As the Ripples pondered their next step, they had another one of their uncanny chance meetings. One of their employees invited them to a Hindu ceremony on the island's northeast coast, where they struck up a conversation with a boy named Gelgel, who was fishing. "We discovered that his father makes salt using traditional techniques," says Ben. The weeklong process involves pouring salt water over sand, harvesting the crispy layer that forms and putting the briny solution in troughs made from palm trees until salt crystals emerge.

"Since mass salt production was causing this tradition to die out, we thought, That's it! This is where we start," Ben says. The Ripples decided to try to rescue the method by creating more demand for the salt itself. Initially, U.S. distributors weren't interested, since the market for sea salt was crowded. So the Ripples built up a cooperative of local salt producers and started a saltworks dedicated to experimenting with the production process, stumbling upon a method that turned the salt crystals into tiny, hollow pyramids—unlike anything else at stores. Though the crystals don't have an explosive flavor, their delicately briny taste makes them ideal for many dishes, and their shape creates a novel tactile experience.

"Gelgel joked that it was taksu," Ben says. "It's a Balinese word that means a divine hand is helping you." That hand must have caused the Ripples to bump into Zeke Freeman, then a buyer for Dean & DeLuca, outside a specialty-food trade show in 2003. Freeman loved the Balinese sea salts and named a few celebrity chefs who might be interested in them. The Ripples met with chef Alice Waters from Chez Panisse in Berkeley, California, as well as staff from Jean Georges and Per Se in Manhattan and Charlie Trotter's in Chicago; soon after the restaurants placed orders for the salts.

The Ripples now have more products on the market, including Balinese long pepper and Javanese honey, sold at Dean & DeLuca and Whole Foods. Due in stores this fall are artisanal sugars made from tuak, the nectar of coconut palm flowers, and Island Crisps—fried organic chips made of flattened melinjo seeds, which are sourced from more than 2,000 producers on Java. "These chips are going to rock the world," Ben predicts.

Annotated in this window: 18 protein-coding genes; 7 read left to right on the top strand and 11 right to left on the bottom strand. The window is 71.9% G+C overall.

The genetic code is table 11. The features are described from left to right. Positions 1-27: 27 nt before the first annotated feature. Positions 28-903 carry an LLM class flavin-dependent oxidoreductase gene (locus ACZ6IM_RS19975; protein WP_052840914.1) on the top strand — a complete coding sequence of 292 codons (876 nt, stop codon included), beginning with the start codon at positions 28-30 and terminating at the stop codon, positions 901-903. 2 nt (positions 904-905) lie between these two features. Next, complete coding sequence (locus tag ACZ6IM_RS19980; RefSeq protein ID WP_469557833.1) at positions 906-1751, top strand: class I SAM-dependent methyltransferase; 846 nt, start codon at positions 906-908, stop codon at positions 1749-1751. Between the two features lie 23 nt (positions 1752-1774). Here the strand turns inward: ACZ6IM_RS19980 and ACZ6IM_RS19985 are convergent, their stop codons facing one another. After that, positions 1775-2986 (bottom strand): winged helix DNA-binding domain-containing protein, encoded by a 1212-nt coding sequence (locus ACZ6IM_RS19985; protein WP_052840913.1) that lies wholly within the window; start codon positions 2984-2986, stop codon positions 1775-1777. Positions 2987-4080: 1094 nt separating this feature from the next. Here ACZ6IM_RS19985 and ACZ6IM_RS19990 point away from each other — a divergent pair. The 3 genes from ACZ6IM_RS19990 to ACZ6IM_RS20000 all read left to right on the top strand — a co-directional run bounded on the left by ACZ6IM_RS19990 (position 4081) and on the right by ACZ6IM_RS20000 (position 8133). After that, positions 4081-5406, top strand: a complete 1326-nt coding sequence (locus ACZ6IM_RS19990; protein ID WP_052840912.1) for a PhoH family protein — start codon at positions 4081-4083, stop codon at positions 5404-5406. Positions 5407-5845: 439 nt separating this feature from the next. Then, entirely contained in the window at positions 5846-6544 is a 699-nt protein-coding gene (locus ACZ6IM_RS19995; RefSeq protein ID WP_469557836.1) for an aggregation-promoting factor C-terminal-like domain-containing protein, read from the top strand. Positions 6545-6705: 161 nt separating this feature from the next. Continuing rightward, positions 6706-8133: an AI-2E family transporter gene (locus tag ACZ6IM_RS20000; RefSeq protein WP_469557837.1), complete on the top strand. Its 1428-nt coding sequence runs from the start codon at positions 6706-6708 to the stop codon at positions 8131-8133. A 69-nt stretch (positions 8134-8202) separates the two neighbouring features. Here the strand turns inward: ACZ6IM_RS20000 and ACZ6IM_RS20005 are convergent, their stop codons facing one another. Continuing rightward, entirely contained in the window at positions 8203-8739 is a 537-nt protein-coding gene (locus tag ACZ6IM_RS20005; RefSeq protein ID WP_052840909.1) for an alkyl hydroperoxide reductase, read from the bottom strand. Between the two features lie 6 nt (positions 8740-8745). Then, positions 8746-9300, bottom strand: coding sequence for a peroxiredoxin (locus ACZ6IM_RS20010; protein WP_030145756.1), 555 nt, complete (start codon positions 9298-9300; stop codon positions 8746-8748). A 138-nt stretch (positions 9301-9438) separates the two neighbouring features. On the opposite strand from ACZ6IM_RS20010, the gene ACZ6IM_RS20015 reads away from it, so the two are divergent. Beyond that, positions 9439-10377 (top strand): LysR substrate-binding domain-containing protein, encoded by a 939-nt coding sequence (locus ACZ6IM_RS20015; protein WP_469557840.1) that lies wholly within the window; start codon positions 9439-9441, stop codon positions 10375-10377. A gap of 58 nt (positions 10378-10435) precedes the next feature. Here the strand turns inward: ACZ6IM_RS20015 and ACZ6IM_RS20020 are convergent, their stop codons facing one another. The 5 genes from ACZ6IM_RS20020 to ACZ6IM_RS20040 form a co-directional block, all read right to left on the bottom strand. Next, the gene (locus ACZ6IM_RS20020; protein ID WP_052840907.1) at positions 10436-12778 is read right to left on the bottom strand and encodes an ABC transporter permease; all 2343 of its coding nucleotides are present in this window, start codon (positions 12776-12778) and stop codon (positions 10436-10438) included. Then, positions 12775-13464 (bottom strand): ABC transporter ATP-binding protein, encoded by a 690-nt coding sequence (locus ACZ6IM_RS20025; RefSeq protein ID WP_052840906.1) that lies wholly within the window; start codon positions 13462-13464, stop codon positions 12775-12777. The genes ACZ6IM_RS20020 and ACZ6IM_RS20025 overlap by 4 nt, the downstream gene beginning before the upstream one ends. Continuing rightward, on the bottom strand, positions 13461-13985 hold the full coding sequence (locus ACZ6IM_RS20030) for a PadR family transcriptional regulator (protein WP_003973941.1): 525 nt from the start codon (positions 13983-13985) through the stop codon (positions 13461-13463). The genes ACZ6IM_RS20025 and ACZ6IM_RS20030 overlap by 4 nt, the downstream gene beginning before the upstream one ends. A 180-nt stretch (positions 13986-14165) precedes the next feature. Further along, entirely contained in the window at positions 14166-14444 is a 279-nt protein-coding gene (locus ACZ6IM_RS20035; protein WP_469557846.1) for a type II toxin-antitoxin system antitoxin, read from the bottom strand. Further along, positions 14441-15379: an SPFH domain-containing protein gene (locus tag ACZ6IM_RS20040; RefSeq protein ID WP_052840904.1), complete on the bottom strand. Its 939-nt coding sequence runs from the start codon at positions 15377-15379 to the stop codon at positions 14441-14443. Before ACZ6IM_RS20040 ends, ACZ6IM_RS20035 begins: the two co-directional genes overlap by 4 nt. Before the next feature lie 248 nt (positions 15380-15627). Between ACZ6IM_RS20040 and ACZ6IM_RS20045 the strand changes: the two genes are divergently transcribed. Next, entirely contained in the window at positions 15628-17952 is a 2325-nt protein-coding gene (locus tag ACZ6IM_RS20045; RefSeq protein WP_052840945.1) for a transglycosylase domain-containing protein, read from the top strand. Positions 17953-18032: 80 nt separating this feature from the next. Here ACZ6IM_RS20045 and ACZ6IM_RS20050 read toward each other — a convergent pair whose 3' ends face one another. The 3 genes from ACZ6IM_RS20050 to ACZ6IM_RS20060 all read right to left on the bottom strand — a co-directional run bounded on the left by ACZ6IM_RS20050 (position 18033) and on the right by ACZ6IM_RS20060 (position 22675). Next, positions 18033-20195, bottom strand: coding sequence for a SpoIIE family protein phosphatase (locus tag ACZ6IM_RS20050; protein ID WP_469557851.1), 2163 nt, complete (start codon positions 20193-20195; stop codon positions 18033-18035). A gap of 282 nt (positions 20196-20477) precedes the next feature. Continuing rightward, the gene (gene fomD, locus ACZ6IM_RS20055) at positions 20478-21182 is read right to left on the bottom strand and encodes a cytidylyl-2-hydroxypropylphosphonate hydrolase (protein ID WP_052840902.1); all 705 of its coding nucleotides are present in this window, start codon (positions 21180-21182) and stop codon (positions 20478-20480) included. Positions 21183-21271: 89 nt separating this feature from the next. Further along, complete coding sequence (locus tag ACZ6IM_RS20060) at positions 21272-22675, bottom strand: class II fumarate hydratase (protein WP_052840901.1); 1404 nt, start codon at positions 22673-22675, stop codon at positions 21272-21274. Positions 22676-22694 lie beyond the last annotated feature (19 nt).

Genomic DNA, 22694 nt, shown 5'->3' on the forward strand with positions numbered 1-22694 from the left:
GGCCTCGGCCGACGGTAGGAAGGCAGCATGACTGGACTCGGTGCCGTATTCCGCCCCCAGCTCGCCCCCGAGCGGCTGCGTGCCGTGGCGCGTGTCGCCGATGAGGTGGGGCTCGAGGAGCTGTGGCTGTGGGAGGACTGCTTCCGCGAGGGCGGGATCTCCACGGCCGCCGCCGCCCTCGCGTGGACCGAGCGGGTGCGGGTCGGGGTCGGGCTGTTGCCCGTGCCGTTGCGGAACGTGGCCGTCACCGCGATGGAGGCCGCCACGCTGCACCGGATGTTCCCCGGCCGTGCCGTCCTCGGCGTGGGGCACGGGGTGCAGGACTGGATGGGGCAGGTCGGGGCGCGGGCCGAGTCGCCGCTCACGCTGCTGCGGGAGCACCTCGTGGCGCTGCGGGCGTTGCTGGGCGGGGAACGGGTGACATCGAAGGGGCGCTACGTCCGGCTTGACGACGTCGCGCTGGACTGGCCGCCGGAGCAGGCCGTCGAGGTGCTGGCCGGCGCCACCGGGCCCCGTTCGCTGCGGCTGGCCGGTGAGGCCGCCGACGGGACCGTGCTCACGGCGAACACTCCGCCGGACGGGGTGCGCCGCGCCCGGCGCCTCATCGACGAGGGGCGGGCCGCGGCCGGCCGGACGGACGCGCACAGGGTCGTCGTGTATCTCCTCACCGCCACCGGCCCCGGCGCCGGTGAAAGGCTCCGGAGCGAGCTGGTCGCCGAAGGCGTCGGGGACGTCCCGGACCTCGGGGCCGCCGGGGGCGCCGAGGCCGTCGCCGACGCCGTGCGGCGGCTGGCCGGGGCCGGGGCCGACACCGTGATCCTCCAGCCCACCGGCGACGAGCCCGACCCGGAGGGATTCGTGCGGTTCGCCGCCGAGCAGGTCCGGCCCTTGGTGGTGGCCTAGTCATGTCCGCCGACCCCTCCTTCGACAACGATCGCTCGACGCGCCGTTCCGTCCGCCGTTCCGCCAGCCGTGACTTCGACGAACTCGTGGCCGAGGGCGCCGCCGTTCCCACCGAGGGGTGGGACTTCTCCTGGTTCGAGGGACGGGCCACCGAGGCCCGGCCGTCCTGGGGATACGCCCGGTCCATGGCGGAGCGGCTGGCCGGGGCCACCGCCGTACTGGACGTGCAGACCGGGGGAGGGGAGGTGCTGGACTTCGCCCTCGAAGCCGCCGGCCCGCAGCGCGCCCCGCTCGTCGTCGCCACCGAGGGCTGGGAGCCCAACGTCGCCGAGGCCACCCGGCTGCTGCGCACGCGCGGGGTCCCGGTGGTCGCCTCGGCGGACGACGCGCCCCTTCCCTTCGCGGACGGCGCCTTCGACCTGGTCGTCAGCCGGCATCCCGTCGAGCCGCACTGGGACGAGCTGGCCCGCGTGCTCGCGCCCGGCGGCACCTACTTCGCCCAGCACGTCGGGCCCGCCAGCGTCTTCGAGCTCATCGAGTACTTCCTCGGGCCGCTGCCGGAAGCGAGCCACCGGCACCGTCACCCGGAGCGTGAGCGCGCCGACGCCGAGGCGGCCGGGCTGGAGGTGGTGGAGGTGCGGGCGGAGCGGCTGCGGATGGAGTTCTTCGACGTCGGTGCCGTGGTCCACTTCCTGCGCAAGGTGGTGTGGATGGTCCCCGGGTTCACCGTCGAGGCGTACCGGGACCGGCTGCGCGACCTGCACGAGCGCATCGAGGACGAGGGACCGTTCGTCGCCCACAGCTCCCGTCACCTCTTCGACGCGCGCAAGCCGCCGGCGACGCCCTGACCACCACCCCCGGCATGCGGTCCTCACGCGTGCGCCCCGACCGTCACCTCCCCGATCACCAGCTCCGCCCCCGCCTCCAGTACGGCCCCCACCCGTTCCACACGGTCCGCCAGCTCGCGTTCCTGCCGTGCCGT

A few evenings after the Donna Karan encounter, John Hardy and the Ripples invite me to a dinner party held at the jeweler's luxurious house overlooking an emerald-green river gorge. Ben stands at the head of the table to announce the evening's dishes as they come out of the kitchen: sweet corn gazpacho with almond cream; white corn polenta with curried root vegetables and grilled fennel; watermelon salad with arugula, feta, roasted pumpkin seeds, basil and chile; and a dessert of zabaglione with mango, honey and long pepper–poached snakefruit (sweet, white-fleshed fruits with a mottled brown skin).

The next day at dawn, Ben picks me up to show me one of Big Tree Farms' saltworks on a sleepy beach on Bali's less-traveled east coast. As the head salt maker, Pak Kaping, and his family look on and giggle, Ben attempts to catch a running chicken. I ask Ben where he'd like to be in five years and he says half-jokingly, "I'd like to see Pak Kaping here driving around in a BMW." Pak Kaping isn't sure what a BMW is, but he laughs along anyway.

Gisela Williams, Europe correspondent for F&W, is based in Düsseldorf, Germany.

Published November 2005